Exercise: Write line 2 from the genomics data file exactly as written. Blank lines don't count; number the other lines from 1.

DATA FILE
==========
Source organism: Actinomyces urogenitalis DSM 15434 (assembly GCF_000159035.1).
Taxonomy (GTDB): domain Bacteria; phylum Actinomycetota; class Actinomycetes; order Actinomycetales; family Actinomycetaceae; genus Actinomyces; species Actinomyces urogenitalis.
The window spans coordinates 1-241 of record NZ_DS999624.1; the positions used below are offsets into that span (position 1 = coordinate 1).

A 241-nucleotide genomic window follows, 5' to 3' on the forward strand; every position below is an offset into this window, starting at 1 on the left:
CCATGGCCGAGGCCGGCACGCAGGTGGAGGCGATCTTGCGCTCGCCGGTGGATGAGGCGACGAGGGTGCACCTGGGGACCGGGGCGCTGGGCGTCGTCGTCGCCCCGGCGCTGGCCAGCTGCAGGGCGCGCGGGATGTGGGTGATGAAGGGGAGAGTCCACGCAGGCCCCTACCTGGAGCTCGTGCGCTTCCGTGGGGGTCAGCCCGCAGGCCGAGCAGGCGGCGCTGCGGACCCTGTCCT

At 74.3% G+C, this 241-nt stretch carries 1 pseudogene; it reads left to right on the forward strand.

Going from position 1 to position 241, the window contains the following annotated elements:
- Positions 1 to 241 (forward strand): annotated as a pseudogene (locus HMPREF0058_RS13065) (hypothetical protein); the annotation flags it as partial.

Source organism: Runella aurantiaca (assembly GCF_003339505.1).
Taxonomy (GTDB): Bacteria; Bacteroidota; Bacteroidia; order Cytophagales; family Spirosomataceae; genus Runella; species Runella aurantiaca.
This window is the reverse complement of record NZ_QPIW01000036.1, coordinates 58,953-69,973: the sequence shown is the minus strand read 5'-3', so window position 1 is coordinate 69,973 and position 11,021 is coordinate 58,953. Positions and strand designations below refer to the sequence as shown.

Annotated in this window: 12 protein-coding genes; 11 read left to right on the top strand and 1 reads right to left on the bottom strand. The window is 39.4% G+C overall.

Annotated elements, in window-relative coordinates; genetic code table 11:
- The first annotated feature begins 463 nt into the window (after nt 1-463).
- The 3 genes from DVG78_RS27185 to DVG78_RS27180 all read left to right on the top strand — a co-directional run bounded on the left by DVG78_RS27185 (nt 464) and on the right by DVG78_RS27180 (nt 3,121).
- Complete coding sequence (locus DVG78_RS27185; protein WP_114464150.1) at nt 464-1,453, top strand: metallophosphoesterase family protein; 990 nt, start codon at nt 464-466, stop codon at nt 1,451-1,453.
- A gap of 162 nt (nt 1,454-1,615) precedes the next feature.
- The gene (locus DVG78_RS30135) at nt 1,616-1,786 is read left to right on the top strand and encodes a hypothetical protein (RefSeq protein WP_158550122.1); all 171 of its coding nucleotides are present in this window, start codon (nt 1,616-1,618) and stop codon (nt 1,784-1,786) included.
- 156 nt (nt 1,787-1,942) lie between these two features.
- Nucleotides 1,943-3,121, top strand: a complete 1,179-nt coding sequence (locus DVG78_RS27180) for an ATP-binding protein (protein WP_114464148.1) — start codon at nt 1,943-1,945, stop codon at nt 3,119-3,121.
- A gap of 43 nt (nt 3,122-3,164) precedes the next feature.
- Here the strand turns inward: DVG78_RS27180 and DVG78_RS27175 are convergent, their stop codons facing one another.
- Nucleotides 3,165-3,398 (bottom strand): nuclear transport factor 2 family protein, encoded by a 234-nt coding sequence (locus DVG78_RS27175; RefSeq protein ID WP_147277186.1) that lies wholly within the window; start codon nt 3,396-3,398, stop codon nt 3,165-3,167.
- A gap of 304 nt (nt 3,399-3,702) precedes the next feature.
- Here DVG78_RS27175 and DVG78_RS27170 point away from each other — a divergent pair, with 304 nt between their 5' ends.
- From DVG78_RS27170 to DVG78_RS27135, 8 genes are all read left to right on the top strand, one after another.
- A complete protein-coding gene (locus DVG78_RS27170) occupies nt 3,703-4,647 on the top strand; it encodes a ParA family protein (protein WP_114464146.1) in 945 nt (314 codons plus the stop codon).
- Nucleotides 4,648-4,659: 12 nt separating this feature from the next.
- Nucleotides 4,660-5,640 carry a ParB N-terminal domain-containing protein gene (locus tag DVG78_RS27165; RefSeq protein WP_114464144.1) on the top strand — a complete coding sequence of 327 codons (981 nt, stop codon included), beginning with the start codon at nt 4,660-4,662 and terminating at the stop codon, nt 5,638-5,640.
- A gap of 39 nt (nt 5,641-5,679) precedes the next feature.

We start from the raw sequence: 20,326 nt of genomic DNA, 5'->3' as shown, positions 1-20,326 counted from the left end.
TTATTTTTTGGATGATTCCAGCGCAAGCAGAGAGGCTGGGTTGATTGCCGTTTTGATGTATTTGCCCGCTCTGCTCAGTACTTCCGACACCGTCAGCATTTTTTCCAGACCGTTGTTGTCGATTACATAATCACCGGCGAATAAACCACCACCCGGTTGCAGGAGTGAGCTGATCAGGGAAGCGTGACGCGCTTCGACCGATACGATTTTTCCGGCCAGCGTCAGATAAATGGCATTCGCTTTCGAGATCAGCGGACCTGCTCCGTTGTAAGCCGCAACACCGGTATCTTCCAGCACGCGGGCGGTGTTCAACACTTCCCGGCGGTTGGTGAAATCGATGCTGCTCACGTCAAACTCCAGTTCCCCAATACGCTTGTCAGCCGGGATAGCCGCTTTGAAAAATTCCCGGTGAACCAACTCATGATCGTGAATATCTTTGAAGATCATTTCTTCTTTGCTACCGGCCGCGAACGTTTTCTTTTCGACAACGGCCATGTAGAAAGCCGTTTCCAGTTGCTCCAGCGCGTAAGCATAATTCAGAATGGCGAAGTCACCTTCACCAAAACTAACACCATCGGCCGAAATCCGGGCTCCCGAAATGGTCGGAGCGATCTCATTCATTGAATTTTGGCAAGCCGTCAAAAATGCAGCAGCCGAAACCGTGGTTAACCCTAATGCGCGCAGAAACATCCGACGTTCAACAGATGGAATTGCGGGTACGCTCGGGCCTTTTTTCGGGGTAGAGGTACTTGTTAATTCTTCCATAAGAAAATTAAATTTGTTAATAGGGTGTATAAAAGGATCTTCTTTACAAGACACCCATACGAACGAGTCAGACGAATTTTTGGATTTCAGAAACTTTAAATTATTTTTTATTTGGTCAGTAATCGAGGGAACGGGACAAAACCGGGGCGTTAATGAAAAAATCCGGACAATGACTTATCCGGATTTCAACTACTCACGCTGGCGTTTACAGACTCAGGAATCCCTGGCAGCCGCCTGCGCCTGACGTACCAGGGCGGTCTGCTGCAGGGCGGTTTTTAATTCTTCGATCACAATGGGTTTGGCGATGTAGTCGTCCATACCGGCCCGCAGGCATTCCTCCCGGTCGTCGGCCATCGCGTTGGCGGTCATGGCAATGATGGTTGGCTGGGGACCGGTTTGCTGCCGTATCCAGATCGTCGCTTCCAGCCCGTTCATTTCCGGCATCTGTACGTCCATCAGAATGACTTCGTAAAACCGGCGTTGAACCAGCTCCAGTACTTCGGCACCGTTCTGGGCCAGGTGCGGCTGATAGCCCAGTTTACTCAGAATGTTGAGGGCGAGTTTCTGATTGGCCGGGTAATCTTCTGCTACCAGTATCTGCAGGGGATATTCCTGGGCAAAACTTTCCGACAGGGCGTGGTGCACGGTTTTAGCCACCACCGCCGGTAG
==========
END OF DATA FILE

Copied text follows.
Taxonomy (GTDB): domain Bacteria; phylum Actinomycetota; class Actinomycetes; order Actinomycetales; family Actinomycetaceae; genus Actinomyces; species Actinomyces urogenitalis.